What we have, ultimately, is a collection of pastoral myths, true stories whose truthfulness is rendered artful and entertaining written with a classical sense of wit, which the classical satirist Dryden called “a propriety of thoughts and word,” and an award-winning journalist’s sense of dialogue and narrative tempo. Lamb’s writing cradles us not only in the comfort of stories about home, or rather the “the idea of home” as he puts it, but in their poetic writtenness.
Let me close with a brief word about the artistry in the central story in the collection, the touchstone around which the other twelve sketches seem to orbit. “Home for Christmas,” besides the fact that the title is a familiar trope particularly at this time of year, reads like an homage to one of Leacock’s most celebrated claims on the creative force of the imagination: “the essence, the very spirit of Christmas is that we make believe a thing is so, and lo, it presently turns out to be so.”
The story is, as you’d expect, about Lamb’s family traditions — bringing the scotch pine home, the ornaments and carols, the gifts, of which the books were always Lamb’s favourite because “There was no such thing as a book that was a bad Christmas present. Ever.” That sketch features Lamb’s father’s habit of burying a stash of foreign currency in the ground at various scenic locations around the world he and his wife travelled, preferably close to a pub, and then providing a map to friends bound for those destinations, so they might enjoy a drink and sandwich in the same place. The practice started, Lamb remembers, when his father gave him a copy of Sunshine Sketches of Little Town, the inside cover of which featured a cryptic set of instructions to a stash of foreign currency buried on an island in the lake next to Bay Street.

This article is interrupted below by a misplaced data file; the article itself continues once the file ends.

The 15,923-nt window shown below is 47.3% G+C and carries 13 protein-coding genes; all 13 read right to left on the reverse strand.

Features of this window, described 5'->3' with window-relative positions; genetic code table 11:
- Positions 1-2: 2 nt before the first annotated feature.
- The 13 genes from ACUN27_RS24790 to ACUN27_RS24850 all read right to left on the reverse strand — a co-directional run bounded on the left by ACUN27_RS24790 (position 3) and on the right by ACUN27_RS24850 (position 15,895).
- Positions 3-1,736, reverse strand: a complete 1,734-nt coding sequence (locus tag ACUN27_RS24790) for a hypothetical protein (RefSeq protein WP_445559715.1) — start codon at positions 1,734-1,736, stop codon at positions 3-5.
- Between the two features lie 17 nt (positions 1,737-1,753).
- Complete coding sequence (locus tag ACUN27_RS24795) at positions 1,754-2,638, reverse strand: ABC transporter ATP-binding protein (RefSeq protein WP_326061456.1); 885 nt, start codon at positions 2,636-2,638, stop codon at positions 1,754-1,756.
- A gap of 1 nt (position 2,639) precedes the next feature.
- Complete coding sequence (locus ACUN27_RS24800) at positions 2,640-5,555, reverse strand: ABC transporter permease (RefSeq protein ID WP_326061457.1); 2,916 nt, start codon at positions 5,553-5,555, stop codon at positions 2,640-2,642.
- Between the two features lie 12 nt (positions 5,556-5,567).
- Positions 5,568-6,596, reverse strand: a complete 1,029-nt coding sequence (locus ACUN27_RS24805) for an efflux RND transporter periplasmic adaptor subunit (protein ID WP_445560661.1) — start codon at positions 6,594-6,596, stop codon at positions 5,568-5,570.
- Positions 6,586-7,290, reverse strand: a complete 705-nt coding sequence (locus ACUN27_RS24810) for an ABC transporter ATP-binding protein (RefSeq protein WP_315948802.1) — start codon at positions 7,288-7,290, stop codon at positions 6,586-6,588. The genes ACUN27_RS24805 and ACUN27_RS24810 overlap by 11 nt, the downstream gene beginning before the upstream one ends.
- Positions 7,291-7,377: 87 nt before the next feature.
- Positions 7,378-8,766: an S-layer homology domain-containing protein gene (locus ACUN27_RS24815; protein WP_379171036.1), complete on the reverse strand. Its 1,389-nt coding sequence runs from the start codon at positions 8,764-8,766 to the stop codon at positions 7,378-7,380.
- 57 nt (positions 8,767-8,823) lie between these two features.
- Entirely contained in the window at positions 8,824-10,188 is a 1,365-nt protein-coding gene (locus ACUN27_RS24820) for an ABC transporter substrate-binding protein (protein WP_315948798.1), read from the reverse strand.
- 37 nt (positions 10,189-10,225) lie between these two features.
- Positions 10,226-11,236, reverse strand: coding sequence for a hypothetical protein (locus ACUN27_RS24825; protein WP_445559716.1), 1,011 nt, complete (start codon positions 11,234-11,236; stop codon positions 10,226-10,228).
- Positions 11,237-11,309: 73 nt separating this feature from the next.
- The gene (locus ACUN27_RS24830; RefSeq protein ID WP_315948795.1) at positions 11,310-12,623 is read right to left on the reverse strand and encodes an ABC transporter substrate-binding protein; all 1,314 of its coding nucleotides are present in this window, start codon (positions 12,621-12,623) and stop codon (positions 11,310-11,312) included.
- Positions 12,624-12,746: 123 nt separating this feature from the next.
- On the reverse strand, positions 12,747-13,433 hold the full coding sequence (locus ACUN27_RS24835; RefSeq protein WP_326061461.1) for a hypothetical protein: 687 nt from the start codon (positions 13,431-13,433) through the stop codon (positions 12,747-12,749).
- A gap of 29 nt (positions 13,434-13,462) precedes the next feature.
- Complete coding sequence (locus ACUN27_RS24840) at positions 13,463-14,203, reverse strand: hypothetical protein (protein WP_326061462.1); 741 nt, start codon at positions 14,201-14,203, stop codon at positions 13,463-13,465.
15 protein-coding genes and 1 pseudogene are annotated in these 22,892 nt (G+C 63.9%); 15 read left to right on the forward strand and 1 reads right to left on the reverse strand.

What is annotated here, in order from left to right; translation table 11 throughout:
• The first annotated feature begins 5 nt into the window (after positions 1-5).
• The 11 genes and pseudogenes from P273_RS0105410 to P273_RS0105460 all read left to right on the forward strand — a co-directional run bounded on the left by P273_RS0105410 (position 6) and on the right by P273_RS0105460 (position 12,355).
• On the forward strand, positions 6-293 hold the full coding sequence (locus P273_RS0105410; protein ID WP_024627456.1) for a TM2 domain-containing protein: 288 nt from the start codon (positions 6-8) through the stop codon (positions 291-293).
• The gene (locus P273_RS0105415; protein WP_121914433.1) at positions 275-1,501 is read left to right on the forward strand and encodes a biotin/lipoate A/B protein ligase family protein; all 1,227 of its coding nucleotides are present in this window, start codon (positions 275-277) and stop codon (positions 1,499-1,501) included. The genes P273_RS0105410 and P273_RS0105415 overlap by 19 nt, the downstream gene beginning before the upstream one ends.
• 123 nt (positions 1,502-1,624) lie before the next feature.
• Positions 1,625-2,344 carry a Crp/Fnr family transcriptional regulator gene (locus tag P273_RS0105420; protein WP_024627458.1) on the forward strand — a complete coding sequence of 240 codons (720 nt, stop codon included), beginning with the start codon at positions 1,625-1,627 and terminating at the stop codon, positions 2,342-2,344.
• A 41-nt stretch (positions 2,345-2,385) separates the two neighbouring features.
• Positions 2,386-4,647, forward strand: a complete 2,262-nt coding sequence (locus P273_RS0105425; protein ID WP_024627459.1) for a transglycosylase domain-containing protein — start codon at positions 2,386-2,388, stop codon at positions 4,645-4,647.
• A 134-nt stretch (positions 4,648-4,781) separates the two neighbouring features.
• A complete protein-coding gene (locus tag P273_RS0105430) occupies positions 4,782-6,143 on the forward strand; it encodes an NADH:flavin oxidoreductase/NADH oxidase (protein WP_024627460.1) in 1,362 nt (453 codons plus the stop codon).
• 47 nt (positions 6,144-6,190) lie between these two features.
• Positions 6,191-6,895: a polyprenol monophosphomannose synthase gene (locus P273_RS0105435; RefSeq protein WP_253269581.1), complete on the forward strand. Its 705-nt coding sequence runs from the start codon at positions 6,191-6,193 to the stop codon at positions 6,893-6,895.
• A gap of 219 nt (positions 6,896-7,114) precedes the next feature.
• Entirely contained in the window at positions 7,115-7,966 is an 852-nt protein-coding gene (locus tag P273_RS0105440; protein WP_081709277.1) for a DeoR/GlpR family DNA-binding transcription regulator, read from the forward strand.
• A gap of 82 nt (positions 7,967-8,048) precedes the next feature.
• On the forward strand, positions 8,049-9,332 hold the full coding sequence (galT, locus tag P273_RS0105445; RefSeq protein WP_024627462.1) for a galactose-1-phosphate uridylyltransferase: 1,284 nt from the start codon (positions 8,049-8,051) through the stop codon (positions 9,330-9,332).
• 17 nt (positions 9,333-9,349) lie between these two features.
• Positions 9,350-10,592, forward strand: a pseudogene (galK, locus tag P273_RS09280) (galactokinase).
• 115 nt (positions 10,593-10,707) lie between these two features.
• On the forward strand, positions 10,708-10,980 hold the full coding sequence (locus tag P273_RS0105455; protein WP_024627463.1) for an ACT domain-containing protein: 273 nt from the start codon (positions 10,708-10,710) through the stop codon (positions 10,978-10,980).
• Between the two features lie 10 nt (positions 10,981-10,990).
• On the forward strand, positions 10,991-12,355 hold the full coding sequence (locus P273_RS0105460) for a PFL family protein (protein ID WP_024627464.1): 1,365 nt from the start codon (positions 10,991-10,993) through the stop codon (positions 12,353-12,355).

That practice, Lamb seems to be saying, is an apt metaphor for how we — regular people not too different from the characters in Mariposa — render our worlds into works of art, through acts kindness, grace, and appreciation for what he lyrically calls “textures of the moment.” And I don’t think Lamb would mind at all if the last word went to Leacock, who said that “Life, we learn too late, is in the living, the tissue of every day and hour.”
Born and raised in the GTA, Peter Babiak now lives and writes in East Vancouver. He teaches linguistics, composition, and English Lit at Langara College, and writes for subTerrain Magazine. His commentary and creative nonfiction has been nominated for both B.C. and national magazine awards and his collection of essays — Garage Criticism: Cultural Missives in an Age of Distraction, published by Anvil Press in 2016 — was a Montaigne Medal finalist and an Honourable Mention in the Culture Category of the Eric Hoffer Awards. His work was selected for The Best Canadian Essays (Tightrope Books) both in 2017 and 2018. He has a dog, a cat, a garden, and an alluring garage. Editor’s note: For The Ormsby Review, Peter Babiak has reviewed Provoked by Gilgamesh, by Gilmour Walker, and his own book Garage Criticism was reviewed here by Ginny Ratsoy.